“Getting Right” is one of those books where much of what makes it a compelling read isn’t what is being told, but rather how. Wilson’s sprawling prose is reminiscent of a novel like “All the King’s Men,” and similarly features a conversational narrator who strings us along for the ride. The charms of the narrator are undeniable, but they badly mask his core and fascinating unreliability. The language is such that the novel lacks any quoted dialogue, our narrator going quite so far as to paraphrase a letter from his sister in his own words rather than reproducing it into the text. The choice in language says as much about our character as does the content: that our narrator has a desperate need to tell his version of events above all others.
    What this aside about language might reveal is the extent to which “Getting Right” is a meaty book. It’s a book that gets better to the extent that you read it closely. There are passages throughout whose deeper meaning might elude at a first glance, but gain it in relation to another passage on perhaps the other side of the book. It’s a thematically rich novel, dealing not only with ideas about death and familial abandonment, but also the craft of stories themselves.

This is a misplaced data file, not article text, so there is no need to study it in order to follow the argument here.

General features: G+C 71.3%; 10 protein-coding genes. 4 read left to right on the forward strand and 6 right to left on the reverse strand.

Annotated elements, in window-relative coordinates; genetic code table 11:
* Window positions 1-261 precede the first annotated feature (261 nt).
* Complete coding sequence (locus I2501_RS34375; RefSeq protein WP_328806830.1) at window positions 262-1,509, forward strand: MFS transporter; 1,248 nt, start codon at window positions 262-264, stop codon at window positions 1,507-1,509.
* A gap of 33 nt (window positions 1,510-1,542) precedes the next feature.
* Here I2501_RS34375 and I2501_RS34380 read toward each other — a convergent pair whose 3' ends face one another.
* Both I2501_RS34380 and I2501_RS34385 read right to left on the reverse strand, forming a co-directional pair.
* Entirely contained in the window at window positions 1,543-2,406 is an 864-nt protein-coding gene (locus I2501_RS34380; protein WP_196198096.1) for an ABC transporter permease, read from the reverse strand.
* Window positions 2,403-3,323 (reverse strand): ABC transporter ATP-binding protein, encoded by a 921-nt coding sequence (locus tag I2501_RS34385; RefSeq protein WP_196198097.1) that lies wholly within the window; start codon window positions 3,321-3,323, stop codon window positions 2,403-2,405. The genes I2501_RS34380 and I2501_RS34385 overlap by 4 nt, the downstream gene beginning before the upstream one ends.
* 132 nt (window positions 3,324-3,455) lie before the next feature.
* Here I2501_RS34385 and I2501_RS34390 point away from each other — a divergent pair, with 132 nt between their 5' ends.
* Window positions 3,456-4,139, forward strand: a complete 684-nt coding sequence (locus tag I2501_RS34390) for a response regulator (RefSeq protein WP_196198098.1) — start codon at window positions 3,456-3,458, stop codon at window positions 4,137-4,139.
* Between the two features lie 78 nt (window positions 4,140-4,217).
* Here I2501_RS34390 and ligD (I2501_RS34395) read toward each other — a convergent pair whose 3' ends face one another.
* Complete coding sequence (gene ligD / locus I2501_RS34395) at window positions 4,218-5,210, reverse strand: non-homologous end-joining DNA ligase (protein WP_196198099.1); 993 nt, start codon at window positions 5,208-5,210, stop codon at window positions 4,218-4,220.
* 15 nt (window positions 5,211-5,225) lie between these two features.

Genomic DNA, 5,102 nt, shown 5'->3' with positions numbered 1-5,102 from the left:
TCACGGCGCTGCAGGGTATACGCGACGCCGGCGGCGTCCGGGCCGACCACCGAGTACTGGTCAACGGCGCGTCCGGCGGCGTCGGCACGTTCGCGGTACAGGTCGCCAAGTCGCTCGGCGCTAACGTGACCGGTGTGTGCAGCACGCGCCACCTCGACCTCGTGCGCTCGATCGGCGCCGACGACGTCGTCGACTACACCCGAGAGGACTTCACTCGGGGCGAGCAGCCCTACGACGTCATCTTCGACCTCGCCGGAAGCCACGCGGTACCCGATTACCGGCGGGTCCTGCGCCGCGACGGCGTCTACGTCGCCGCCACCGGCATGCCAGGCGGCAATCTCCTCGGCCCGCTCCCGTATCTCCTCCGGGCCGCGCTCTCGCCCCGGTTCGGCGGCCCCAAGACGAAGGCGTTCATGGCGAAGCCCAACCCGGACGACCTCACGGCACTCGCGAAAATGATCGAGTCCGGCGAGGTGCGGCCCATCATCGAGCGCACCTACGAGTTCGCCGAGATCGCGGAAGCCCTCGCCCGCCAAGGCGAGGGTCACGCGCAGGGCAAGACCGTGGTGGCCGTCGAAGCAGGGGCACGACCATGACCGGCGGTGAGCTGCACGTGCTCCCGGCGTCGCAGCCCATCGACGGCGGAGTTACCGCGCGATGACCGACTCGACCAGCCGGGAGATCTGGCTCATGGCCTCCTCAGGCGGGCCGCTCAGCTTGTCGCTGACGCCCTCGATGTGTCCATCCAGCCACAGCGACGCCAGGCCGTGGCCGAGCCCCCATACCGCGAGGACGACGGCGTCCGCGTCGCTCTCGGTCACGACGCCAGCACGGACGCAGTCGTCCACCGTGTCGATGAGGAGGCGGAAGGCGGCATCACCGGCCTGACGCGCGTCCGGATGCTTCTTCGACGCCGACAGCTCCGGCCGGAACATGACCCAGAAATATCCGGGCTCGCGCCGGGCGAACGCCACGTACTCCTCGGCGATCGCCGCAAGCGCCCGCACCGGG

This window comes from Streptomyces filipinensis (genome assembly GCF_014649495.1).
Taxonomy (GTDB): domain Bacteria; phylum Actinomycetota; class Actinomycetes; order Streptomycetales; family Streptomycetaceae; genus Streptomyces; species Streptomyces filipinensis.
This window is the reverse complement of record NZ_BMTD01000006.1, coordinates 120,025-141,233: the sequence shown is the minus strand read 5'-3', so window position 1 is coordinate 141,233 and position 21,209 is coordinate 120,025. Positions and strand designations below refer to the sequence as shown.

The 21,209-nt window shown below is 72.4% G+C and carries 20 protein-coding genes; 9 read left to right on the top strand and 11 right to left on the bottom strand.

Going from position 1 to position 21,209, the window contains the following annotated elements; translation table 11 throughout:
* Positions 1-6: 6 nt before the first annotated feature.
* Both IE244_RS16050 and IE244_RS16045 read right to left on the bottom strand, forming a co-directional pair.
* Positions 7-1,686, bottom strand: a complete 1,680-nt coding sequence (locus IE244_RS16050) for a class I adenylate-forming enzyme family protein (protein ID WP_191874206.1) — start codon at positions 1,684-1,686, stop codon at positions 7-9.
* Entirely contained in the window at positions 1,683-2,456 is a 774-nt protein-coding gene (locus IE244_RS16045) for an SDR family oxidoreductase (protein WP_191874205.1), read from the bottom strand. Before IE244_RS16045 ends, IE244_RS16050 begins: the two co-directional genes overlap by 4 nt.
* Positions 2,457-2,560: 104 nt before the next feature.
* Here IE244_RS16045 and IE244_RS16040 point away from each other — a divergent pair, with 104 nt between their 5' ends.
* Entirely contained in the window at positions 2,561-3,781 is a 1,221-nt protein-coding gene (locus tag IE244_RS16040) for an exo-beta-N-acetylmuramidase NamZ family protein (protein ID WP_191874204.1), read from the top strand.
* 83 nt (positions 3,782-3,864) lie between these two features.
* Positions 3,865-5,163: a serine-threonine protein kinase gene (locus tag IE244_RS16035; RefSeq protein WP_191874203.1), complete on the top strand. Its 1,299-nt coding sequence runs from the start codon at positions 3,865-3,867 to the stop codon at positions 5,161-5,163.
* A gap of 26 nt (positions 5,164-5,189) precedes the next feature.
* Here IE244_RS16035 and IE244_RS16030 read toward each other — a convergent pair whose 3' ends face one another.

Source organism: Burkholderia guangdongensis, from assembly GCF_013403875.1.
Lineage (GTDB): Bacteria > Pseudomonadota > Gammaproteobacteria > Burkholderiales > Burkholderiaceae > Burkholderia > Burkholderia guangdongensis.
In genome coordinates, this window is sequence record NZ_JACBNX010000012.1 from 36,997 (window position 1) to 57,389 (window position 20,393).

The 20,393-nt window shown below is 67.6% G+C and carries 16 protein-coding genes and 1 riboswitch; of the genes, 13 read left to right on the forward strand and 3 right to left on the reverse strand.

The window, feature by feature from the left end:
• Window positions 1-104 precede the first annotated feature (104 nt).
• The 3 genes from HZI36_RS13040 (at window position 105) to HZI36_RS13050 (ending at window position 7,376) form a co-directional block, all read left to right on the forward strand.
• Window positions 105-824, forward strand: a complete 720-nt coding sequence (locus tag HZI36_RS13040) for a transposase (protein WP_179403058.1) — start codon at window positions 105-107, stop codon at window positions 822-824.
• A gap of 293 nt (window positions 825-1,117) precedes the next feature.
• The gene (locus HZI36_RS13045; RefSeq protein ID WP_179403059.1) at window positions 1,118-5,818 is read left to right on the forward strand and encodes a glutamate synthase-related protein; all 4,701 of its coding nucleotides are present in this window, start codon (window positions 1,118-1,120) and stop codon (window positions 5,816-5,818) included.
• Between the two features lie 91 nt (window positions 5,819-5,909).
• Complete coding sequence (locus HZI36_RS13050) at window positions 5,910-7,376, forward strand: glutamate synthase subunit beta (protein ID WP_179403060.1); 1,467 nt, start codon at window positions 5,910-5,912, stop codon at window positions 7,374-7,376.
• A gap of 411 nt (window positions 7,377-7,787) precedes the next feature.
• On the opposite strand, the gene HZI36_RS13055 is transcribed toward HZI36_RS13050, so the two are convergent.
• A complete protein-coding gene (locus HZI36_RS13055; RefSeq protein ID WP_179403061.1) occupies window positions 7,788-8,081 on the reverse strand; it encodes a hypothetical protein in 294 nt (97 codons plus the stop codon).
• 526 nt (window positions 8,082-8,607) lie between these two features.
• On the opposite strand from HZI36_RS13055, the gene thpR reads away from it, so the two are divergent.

“Getting Right”
    By Gary D. Wilson
    Roundfire Books, 241 pages, $16.95
    ~ Brendan Buck, New City (Chicago) Lit

  • Pagan Portals - Celtic Witchcraft
    Mabh Savage
    This book left me feeling refreshed rather like a spring shower. This short book is part of the very readable Pagan Portal, which is filled with bite-sized chunks of Pagan history and mythology. It's an easy read for the novice. Author Mabh Savage also includes ways to incorporate ancient practices into modern day life.
    ~ Rayna Noire, http://raynanoire.weebly.com/blog/pagan-book-reviews

  • Beat the Rain
    Nigel Jay Cooper